I took the evening off to recuperate from my travelling time and the previous week in Berlin. I also blogged!

Day 3 
Maintenance work
Jan and I took the school's recycling to the bins in the town of Holsbybrunn down the street. Now, Jan is a funny character. He's not your typical straight-edged German, but rather one of those guys who could say anything, get away with it, and it would still be hilarious. I was basically his sidekick for the rest of the week as we tackled various jobs around the campus.
That afternoon I was up in one of the staff's attic distributing and spreading its sod insulation that was removed because of renovations. It was super dusty, dark and cramped up there. To get up, I had to climb a ladder and contort my body to fit through this small square entrance on the side of the house. Simultaneously the staff and students had their soccer intramurals, and the school's soccer pitch is right beside the attic I was working in... talk about torture. I wanted to play so badly, but I had a dusty job to do!

I took in the evening lecture from John Poysti, the director, that evening. He talked about discerning scripture and the mistakes people can make while trying to interpret and apply the word of God.

Day 4 
Maintenance work
Friday morning was a work morning for the whole student body. A handful of students and I took down over 15 tents that were hang dried from their camping trip the previous weekend. They needed to be matched with the corresponding rods, pegs, and bags as well to be packed up. So that was interesting trying to match up everything by looking at a drawing or picture of the tent. We also hung up 40 sleeping bags on hooks screwed into the ceiling, organizing their "outdoor trip" room.
After lunch, it was my final afternoon of volunteered work and I spent it cleaning up the woodcutting yard and cutting an old metal roof rack. Actually, Jan used the steel saw and I watched in awe as the orange sparks flew while the metal was sliced.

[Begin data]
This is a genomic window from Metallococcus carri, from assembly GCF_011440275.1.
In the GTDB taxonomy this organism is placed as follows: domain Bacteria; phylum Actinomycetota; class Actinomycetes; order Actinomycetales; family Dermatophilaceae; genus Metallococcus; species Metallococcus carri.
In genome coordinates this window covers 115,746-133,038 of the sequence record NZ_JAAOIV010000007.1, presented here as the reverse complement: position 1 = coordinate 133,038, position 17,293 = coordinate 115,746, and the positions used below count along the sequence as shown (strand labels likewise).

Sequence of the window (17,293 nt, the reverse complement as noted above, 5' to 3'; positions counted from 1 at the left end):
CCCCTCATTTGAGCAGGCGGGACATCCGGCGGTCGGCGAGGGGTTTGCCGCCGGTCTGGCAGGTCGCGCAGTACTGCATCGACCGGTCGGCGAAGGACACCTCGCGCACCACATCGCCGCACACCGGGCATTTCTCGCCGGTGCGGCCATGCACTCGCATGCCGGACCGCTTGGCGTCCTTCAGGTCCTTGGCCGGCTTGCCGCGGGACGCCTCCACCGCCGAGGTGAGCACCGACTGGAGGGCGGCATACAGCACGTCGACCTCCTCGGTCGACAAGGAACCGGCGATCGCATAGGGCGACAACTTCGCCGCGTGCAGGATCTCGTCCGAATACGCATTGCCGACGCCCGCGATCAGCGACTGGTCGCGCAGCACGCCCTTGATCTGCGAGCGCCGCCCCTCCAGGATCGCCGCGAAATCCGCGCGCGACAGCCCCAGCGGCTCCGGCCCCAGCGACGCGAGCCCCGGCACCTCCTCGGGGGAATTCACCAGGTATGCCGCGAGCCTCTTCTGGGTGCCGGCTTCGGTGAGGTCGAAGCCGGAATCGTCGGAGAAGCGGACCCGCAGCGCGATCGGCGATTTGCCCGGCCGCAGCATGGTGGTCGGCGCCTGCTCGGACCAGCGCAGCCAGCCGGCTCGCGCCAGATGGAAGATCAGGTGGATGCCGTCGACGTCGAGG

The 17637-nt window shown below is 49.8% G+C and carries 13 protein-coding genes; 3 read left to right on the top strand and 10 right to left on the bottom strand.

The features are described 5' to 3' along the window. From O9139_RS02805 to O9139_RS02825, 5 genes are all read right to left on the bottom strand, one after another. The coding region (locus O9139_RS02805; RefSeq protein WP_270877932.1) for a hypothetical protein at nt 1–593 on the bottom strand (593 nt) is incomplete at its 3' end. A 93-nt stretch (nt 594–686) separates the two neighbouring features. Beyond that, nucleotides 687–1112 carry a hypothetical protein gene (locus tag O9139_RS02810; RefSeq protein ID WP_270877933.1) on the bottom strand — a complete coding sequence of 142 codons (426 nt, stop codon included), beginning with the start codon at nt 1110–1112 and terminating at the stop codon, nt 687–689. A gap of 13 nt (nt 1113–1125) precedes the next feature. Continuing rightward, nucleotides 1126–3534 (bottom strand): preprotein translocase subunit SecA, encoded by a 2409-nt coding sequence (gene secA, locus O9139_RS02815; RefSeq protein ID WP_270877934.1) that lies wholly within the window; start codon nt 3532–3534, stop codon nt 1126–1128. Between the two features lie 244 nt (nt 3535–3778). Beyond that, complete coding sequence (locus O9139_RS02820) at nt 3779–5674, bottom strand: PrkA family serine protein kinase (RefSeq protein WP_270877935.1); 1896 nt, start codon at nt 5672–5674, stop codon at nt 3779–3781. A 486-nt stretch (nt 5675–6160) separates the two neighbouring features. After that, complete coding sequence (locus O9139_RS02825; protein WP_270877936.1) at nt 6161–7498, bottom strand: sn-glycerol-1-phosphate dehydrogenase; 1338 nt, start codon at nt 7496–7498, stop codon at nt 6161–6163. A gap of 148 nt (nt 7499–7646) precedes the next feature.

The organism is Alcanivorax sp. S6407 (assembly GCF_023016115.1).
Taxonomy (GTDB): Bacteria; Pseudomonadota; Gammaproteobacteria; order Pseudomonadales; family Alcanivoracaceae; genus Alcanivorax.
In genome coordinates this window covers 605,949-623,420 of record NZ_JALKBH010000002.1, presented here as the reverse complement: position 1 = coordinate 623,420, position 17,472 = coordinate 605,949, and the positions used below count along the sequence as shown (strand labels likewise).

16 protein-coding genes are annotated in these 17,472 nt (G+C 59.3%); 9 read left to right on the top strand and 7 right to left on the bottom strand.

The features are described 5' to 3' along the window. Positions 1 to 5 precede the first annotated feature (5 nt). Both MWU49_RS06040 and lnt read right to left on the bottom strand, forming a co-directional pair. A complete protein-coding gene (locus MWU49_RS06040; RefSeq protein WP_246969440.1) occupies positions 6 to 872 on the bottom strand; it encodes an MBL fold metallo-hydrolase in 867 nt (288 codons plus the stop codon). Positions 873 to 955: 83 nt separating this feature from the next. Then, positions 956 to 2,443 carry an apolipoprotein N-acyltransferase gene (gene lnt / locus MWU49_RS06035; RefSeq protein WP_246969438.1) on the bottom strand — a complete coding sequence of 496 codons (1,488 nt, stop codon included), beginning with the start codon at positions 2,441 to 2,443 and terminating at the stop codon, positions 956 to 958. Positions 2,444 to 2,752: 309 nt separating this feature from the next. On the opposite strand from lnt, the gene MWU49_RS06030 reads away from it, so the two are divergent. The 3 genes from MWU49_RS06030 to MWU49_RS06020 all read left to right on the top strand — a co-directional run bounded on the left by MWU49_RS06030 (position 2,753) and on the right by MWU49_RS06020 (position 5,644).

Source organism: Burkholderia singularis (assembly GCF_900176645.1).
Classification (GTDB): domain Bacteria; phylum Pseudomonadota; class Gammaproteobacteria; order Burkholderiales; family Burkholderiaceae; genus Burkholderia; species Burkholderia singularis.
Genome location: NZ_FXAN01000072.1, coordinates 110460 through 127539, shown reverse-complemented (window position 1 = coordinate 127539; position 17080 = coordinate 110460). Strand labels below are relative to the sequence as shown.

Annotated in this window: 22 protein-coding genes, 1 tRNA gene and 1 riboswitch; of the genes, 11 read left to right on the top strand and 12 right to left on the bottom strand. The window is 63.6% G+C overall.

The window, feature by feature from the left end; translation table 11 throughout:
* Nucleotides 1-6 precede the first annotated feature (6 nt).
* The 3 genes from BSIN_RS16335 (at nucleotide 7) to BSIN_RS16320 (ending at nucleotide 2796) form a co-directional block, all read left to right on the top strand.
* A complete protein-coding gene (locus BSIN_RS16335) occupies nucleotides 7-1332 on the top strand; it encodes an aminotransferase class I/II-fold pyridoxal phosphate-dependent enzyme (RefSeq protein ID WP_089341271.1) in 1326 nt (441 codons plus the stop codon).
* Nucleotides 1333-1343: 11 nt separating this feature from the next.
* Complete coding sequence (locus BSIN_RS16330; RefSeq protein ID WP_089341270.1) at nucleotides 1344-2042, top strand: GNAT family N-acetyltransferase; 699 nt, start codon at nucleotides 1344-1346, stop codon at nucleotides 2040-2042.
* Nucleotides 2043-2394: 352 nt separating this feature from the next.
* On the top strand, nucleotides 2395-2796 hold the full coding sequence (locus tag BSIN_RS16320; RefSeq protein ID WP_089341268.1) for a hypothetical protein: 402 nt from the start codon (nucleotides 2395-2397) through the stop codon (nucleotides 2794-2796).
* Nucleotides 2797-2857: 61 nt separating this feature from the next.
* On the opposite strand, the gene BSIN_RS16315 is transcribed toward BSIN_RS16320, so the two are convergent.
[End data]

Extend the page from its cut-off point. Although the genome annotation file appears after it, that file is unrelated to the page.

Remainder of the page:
Friday night! A group of us (six Germans and I) drove to Vetlanda's public pool. We swam to our heart's content and sauna'd like a proud Scandinavian would. Later, back on campus, we had a staff movie night and watched the classic "Bulletproof Monk" with Sean William Scott.

Day 5

Saturday was a nice time to relax, walk/bike around the area, and enjoy the crisp Swedish Fall air. I also visited and caught up with the Poysti's over lunch, who were there at the school when I attended seven years ago. The newest addition to the campus was its Soccer-Golf course with strategically placed holes in the ground that soccer balls rolled and bounced into. It stretched from the soccer pitch around through the back forest and wrapped around, finishing on the other side of the school. The many trees provided the bend-it-like-Beckham obstacles, and if it wasn't for the deceiving slope of the 9th hole I would've beat the course record!

Saturday night was games night up in the Bik (beek), the name for the lounging loft above the chapel.  Intense UNO games and Foosball matches were had, as well as a Settlers of Catan game, where I was forced to display my deceptive, winning strategy in victory over a few of the students.

Day 6

My final day had come on Sunday, and I finally got the chance to play soccer with everybody! Philipp organized a Sunday afternoon scrimmage, full with an international flavour. The countries represented were Sweden, Canada, USA, Denmark, England, Germany, and Austria. Us actual soccer players had cleats and it just so happened that most of us were on the same team... Therefore, with us up 5-0, someone at half-time made the bold proposal for everyone to go barefoot! With the field pretty ripped up, wet, and muddy, the second half was quite the spectacle. I had two glorious chances to score but when I planted my left foot I went head-over-heels both times, smacking my butt on the grass. The other team ended up coming back and radically winning 10-9!

That evening we had a prayer and worship night in the chapel. The students organized it and grouped off sections with signs of countries in need of prayer. It was a sobering time, but it also was a humbling reminder of how blessed I am for living in the peace of Canada.

Monday morning I was driven to the train-station and just like that, my time there was over as quick as it began. It was a great experience to come in and meet such a good group of people in only a week's span. If you're looking for a Bible School abroad or a year off/gap year from studies or whatever really, check out the sites for Holsby and Bodenseehof (the other bible school I went to), I highly recommend the experience (no matter what age you are).

Here are a few pics from Sweden:

Fixing the wooden tank of a couch
Swedish Forest
In the town of Holsbybrunn
Up in the attic space with the sod
One of the best chocolate bars in the world
Ciao for now!